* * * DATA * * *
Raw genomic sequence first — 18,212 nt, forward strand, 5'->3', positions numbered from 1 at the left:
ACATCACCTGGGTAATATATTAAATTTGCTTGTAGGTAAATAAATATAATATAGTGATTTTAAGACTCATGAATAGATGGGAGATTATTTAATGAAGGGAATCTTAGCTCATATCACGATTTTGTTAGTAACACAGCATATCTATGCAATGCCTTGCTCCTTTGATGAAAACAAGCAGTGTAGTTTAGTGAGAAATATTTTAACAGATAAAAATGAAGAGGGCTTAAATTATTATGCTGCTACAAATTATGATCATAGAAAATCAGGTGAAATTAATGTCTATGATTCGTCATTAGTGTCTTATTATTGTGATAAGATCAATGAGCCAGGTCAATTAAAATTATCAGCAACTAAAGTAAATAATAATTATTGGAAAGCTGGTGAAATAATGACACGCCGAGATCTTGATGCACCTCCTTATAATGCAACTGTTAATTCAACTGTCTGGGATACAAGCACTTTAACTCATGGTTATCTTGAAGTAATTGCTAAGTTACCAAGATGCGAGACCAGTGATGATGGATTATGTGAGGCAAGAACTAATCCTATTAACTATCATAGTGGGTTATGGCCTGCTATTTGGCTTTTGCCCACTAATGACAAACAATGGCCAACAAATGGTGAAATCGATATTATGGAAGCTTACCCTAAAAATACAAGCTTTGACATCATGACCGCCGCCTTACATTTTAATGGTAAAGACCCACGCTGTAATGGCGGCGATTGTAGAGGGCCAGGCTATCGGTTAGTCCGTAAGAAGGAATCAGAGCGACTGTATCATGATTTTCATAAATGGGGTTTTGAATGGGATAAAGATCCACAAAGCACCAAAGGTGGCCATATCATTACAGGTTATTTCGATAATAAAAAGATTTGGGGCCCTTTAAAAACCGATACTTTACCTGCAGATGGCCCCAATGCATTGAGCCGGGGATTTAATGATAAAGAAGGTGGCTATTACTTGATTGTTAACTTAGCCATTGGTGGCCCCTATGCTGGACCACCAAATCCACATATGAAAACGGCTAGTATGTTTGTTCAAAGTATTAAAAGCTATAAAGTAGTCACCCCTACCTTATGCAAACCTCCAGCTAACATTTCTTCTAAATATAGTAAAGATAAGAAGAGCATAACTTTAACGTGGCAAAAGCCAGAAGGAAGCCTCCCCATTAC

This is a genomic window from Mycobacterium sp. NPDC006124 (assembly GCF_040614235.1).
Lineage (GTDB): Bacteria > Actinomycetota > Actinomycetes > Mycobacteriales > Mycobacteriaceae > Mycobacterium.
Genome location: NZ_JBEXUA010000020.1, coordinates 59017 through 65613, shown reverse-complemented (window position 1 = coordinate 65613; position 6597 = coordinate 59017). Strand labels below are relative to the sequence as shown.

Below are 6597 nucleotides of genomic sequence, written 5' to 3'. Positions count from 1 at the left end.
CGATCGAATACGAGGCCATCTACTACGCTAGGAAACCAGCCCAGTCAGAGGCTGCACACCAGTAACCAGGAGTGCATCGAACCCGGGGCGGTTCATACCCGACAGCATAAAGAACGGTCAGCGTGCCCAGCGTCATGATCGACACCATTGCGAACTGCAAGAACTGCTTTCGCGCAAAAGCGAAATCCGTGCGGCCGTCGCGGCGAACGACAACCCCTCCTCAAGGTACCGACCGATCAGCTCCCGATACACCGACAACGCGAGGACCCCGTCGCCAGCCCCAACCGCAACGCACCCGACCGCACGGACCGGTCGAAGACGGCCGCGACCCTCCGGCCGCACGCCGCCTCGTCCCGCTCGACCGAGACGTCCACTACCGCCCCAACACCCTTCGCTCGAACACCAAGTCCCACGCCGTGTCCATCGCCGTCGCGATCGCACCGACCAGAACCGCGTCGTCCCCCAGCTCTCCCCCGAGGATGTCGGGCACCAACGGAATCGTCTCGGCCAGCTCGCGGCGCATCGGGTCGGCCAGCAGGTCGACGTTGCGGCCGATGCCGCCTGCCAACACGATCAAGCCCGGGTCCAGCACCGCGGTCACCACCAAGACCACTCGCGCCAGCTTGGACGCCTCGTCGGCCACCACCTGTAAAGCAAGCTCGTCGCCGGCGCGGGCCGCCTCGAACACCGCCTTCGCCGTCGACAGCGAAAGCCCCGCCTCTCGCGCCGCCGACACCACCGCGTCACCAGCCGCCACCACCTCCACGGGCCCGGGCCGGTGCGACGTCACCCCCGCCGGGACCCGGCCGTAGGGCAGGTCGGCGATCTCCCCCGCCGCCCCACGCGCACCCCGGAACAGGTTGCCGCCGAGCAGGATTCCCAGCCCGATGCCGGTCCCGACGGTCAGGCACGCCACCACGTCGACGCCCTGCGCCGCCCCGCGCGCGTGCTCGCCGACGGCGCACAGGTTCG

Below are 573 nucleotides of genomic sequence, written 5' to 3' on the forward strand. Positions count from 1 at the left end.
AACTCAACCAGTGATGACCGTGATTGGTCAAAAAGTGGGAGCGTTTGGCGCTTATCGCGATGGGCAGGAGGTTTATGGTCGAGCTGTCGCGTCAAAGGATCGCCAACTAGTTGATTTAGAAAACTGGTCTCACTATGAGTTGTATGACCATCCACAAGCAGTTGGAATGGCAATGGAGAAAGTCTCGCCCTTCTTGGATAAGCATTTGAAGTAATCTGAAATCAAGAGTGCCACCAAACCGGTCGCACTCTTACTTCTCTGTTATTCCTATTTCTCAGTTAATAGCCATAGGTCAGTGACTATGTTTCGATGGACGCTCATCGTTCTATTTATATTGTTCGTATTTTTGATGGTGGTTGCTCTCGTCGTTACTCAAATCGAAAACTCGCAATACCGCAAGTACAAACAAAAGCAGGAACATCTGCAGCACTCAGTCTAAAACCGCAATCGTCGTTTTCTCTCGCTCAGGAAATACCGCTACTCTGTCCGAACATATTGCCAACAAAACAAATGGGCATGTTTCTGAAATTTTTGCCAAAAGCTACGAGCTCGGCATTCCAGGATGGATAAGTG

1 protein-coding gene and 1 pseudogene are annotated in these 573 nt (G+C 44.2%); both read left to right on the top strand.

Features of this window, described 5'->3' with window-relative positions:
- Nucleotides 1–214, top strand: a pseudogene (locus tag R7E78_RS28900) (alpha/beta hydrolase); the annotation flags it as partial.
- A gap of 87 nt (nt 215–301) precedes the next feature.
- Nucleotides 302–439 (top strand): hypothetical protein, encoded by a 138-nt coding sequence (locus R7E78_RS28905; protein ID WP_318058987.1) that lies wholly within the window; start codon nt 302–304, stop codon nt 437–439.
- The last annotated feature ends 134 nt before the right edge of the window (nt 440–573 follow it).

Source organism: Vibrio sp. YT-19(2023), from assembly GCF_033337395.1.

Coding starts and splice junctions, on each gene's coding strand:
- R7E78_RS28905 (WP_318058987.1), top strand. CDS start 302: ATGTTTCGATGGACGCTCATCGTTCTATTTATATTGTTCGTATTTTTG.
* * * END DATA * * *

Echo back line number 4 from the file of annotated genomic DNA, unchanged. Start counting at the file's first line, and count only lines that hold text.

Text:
Lineage (GTDB): Bacteria > Actinomycetota > Actinomycetes > Mycobacteriales > Mycobacteriaceae > Mycobacterium.